Saturday, November 17, 2007

Liberal Benefit fraud councillor 'should quit now'

A COUNCILLOR who committed benefit fraud has been told to quit by opposition politicians after being given a suspended jail sentence.

Coun Arif Waghat, who represents Shear Brow ward, fraudulently claimed council tax benefit and income support of more than £3,000 from Blackburn with Darwen Council.

After being handed an eight-week sentence, suspended for 12 months, he said he would spend a week speaking to his constituents before deciding whether to stand down.

But Labour leader Kate Hollern called for Waghat to step down now, saying the fact that he had worked as a welfare rights advisor for the council for nine years until he was made redundant in 2003 made his offences even worse.

And Labour councillor Mike Johnson, who lost his seat to Waghat in 2006, said his rival should "do the honourable thing" and resign.

Waghat received the support of council leader Colin Rigby, who said he was a "good ward councillor who had made a mistake and apologised".

Waghat had already resigned from the Liberal Democrat party - he had been the group's deputy leader on the council - after pleading guilty to the offence.

But he continues to support the ruling coalition as an independent.

If Waghat had received a prison sentence of three months or more he would have been disqualified from standing as a councillor under the council's Code of Conduct.

A by-election - which could leave the balance of power in the borough hanging by a thread - would be triggered if Waghat, who was elected in May 2006, resigned.

If Labour won his seat they would have 32 seats to the coalition's 32 - meaning the mayor, currently Tory Maureen McGarvey, would keep the coalition in power with her casting vote.

Coun Hollern said: "The acid test should always be how does this appear to the man in the street. If it's okay for him to commit benefit fraud, how does that appear to everyone else?"

Coun Johnson, who was elected in Highercroft ward the following year, said: "I was a councillor in Shear Brow for 16 years, so when I found out he was being charged it was a bit of a shock."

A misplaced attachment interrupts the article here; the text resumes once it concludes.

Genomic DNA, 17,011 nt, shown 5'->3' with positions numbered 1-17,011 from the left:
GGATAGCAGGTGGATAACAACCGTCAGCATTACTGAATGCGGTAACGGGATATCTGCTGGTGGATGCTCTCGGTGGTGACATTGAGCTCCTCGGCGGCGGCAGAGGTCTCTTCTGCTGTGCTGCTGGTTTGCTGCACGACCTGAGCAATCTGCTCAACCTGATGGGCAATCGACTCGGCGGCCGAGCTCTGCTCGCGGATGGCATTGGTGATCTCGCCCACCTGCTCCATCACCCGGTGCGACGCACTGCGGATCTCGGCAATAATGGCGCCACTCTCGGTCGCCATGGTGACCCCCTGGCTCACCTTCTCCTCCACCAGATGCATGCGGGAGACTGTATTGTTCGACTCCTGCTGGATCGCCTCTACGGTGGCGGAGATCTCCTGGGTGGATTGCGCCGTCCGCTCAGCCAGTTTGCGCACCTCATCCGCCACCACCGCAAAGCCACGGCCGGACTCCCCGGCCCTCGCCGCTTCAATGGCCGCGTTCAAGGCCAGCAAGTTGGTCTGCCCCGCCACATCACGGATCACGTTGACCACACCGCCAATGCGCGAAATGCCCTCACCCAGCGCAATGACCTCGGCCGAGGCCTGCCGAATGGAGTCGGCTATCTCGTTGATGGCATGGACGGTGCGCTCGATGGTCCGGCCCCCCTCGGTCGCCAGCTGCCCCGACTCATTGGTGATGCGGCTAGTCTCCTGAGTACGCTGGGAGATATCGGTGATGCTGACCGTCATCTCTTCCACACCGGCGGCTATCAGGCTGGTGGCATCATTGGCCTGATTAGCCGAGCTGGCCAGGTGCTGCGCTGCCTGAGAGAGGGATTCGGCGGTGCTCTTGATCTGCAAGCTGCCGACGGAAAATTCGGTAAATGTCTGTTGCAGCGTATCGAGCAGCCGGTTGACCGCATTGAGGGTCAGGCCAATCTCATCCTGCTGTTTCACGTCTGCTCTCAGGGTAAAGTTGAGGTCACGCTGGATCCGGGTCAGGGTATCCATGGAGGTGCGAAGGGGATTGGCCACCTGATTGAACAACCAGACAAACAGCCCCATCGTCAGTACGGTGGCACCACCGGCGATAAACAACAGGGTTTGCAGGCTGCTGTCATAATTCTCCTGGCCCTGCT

Labour councillor Dave Harling said: "Enough is enough. The public demand high standards, and he has failed."

But Coun Rigby backed Waghat and said: "There has been a good deal of political capital made over this.

"The guy made a mistake, he has repaid the money and made an apology.

"I have no problem with Arif at all. He is a good ward councillor."

After the case, Waghat said he was relieved the court case was over.

He said: "It's a relief I can now get on with my job, and this is tinged with regret that it happened in the first place. I have had this hanging over me for the last year or so.

"I will take advice on my future. Not from my friends and relatives, but from my constituents. I will consult on a daily basis for the next week or so. When I meet people in mosques for daily prayers I will gauge the opinion of people.

"That way I will make a decision based on what my constituents say to me."

Burnley Crown Court was told that Waghat filled out council tax and income support benefit forms which his wife Safia Umerji then signed, But the 50-year-old, of Buncer Lane, Blackburn, failed to tell the authorities when he secured employment as a £14,000-a-year accounts manager for a finance firm called Euroquest.

Waghat admitted two offences of failing to notify a change in circumstances for benefits, both committed before he was a councillor. The overpayments came to a combined total of £3,153.

Richard Bennett, defending, said the offences had occurred following a time of particular hardship for his client - his sick mother had died and he had lost his employment with the council.

It was accepted that Waghat had carried out a "significant breach of trust" but he had made strenuous efforts to repay the falsely-acquired benefits, Mr Bennett added.

Judge Norman Wright also ordered Waghat to carry out 150 hours of community service and pay £250 costs.

The court heard that Waghat had recently set up a new firm JLAS Services, which was still in its infancy.


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